By GRANT MAYNARD

WHERE to start?

That was my first response to my editor’s request for a story to mark the passing of Maud Crang, OAM.

She was 102.

I knew Maud for decades. Growing up on the New South Wales side of Sunraysia, and later writing stories with her, and about her.

We always had an understanding. Maybe it was because I came from the same side of the Murray. But it was probably more because I learned very early on to respect her formidable intellect, and never to doubt her eidetic memory for the history of Wentworth, and the families who lived there.

She was, to me, a patient teacher who wasn’t adverse to picking me up on grammar’s finer points when I deserved it, but she also became a friend.

In fact, she was a friend to many people. You learn a lot when you have lived more than a century, and Maud was more than happy to share if you took the time to ask.

She was, up until the last time I saw her, as sharp as the proverbial tack, and retained a formidable memory.

To try and catalogue the achievements of her long life would take pages, so I have restricted my recollections to those best remembered by me.

Most notably I was there in 2015 when she turned 100, marking the occasion with a story that dubbed her “a living treasure.”

“Wentworth’s Maude Crang is also a ‘living legend,’” the story continued.

“Not her words, but those of the residents of the ‘town on two rivers’ where she is adored.

“Maud has lived a full and eventful life but is probably best known in more recent times as the nonagenarian who has mastered the technology of the email, and for being the author of two (later to be three) books on Wentworth’s historic houses.

“As sharp as ever, Maud can remember a lot about her town’s history without having to consult another source.”

The story ended with the simple line: “She is a remarkable woman.”

In 2016 Maud opened the 131st annual Wentworth Show, and as a long-serving Wentworth Show Society Inc. member and supporter was honoured for her contributions and commitment to the local group.

She was presented with “a plaque of appreciation by the Agricultural Societies Council of NSW on behalf of Wentworth Show Society Inc. at a special morning tea…”

“Maud has a long history with the Wentworth Show Society and the Wentworth Show in general…”

It was a family affair. Her father W.B. Crang had been show secretary for decades up until his death in 1946.

Maud’s other community interests included playing the organ at her church, as well as being the church’s treasurer, The Girl Guides, the Birthright organisation, singing in local choirs, and she had a long association with the Country Women’s Association.

One of our favourite stories together coincided with the centenary celebrations for Wentworth St Ignatius School in 2011.

“She may well be well into her nineties, but Wentworth’s Maud Crang can remember quite clearly her first day at the town on two rivers’ historic St Ignatius School,” I wrote.

“She also can clearly recall just how much she had wanted to go to school with her siblings before she walked through the gate for the first time as a seven-year-old in 1922.

“I was so excited. For years I had been watching the other students, including my older brothers and sisters, in the school playground through holes in the fence,” she said.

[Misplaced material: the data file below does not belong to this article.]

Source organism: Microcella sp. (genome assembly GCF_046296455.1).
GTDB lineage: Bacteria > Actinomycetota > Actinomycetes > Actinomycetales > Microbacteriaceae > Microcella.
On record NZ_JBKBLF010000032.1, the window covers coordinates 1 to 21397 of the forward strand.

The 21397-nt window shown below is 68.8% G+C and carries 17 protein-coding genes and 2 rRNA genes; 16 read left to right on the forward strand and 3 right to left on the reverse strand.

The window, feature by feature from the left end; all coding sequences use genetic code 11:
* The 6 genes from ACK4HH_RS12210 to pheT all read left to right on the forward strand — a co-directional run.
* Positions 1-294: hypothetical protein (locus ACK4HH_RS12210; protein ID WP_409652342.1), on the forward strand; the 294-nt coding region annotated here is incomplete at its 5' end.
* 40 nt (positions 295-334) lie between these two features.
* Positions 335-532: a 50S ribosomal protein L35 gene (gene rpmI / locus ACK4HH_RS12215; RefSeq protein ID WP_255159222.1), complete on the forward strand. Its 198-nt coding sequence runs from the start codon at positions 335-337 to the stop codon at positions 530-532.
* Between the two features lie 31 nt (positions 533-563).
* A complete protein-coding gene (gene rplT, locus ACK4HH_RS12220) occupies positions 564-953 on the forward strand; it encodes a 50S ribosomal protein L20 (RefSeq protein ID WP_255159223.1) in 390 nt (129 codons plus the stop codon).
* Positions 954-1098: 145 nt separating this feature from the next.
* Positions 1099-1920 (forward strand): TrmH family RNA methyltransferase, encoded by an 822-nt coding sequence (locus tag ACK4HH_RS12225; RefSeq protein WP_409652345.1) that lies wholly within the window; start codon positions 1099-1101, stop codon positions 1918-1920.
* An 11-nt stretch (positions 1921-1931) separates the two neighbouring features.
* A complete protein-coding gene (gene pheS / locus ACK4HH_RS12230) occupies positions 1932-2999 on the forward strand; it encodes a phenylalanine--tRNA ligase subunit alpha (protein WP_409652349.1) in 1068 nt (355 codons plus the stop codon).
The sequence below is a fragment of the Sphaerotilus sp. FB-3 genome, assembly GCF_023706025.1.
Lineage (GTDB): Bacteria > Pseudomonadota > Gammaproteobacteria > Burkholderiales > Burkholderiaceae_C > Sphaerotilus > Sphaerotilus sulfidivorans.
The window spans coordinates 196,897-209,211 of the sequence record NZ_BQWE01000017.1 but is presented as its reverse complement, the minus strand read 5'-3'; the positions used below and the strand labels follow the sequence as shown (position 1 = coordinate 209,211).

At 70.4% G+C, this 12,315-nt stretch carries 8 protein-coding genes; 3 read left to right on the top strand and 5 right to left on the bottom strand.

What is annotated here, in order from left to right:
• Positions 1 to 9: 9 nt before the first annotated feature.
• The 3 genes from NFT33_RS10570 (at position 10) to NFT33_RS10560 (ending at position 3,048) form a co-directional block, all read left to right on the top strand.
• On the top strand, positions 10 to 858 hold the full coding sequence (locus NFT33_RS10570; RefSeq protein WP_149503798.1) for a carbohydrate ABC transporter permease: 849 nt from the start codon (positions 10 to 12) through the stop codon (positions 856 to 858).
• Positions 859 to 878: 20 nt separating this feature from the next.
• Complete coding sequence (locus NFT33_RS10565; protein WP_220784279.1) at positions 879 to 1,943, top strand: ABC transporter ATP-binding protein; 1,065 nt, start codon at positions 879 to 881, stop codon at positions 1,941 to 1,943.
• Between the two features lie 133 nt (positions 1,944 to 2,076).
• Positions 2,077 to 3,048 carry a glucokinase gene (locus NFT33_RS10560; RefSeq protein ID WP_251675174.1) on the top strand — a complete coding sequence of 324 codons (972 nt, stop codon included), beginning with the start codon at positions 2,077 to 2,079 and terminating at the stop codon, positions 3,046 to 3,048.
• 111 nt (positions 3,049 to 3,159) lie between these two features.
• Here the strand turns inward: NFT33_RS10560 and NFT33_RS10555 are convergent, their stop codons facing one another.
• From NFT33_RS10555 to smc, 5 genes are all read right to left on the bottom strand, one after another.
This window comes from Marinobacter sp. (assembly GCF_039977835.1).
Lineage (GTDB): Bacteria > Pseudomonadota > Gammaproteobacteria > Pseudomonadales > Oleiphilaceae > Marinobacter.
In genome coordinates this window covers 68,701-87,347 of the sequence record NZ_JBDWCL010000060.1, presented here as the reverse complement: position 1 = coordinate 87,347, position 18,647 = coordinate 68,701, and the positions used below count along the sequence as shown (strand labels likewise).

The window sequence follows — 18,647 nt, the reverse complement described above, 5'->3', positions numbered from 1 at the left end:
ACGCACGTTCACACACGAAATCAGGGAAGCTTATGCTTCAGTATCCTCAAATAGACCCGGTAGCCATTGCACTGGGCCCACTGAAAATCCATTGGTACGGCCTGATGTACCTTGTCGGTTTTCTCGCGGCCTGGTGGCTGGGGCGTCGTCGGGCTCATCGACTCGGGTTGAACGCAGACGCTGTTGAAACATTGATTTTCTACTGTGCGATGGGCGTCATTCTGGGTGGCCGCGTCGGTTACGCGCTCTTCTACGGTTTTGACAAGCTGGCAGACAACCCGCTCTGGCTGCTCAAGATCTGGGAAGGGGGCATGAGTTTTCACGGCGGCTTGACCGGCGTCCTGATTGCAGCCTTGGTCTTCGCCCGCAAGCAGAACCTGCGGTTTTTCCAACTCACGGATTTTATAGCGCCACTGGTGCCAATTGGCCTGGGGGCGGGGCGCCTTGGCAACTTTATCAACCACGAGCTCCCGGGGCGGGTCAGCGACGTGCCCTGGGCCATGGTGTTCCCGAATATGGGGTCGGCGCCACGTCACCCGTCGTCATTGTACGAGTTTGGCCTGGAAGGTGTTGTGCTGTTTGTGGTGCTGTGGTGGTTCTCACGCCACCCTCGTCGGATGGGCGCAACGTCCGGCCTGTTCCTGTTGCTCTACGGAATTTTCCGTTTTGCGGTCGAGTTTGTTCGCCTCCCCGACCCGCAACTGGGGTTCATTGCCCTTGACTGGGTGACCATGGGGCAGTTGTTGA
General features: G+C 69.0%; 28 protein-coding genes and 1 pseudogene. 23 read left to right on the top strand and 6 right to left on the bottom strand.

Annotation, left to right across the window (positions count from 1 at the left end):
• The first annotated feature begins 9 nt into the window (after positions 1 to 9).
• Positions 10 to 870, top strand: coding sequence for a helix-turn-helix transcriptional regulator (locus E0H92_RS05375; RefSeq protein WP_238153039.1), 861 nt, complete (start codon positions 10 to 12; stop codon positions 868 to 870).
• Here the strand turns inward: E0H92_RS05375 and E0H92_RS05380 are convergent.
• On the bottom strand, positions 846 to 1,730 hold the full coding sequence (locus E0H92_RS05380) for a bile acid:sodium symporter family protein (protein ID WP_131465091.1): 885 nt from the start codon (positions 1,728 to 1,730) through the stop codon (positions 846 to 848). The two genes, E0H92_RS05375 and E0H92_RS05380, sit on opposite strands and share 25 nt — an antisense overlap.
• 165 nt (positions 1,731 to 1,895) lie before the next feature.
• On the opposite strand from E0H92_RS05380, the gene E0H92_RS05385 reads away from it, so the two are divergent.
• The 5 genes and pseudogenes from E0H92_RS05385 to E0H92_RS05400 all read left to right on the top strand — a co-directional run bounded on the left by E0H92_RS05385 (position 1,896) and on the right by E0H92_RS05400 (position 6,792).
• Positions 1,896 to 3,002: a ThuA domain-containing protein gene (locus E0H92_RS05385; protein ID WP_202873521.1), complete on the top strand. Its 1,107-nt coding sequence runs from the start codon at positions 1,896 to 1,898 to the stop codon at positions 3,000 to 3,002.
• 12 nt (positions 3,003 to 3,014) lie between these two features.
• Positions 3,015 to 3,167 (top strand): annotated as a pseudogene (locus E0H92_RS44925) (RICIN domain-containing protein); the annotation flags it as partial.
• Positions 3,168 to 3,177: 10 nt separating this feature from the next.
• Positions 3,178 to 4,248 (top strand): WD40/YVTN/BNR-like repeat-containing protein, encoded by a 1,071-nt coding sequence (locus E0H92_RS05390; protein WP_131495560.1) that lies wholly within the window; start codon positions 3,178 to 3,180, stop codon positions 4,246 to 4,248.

“At last she was able to take part, rather than just observe.”

Then there were the stories that marked the release of her three books detailing the histories of Wentworth’s historic homes and buildings.

“The Wentworth Historical Society stalwart, and tireless cataloguer of the river port’s colourful days of old, is continuing to delve into the often murky depths of the town’s history,” was how I recorded it.

“In her indefatigable search for lost nuggets of valuable knowledge, Maud has amassed an amazing amount of information on the town’s many historic homes and buildings.

“It was this rich seam of history that she mined for content.

“The first two books catalogue the histories of private residences, but this third instalment concentrates on a number of Wentworth’s public buildings, some still standing, some not.

“Among those standing steadfastly in the present, and featured in the book, will be familiar to anyone who visits the town regularly. They include the post office, courthouse and police station.”

All three efforts were major fund-raisers for one of her favourite organisations – the Wentworth Historical Society, based at the town’s Shire Council library.

Maud was a keen and active member for many years.

In 2013, one of two new units at Wentworth’s Murray House was named in Maud’s honour.

The story read: “Residents of the home are predominantly long-time residents of Wentworth, or the surrounding  grazing area.

“They are people like the town’s matriarch Maud Crang, who was honoured at the recent AGM and dedication ceremony for two new units, having one of them named in her honour.”

Maud accepted the honour with her usual humility, but she was just a little tickled pink too.

Maud Crang did not just live a long life, she lived a long, worthwhile life.

And yes, I was fortunate to be able to call her a friend.

Maud was part of the very fabric of Wentworth, a fabric that is now torn for all time and will never be truly mended.

Goodbye Maud. You will be missed, but never forgotten. Not just by me, but by the many, many others who respected you, and who treasured your friendship.

Maud died last Sunday, and was laid to rest in the Wentworth Lawn Cemetery yesterday.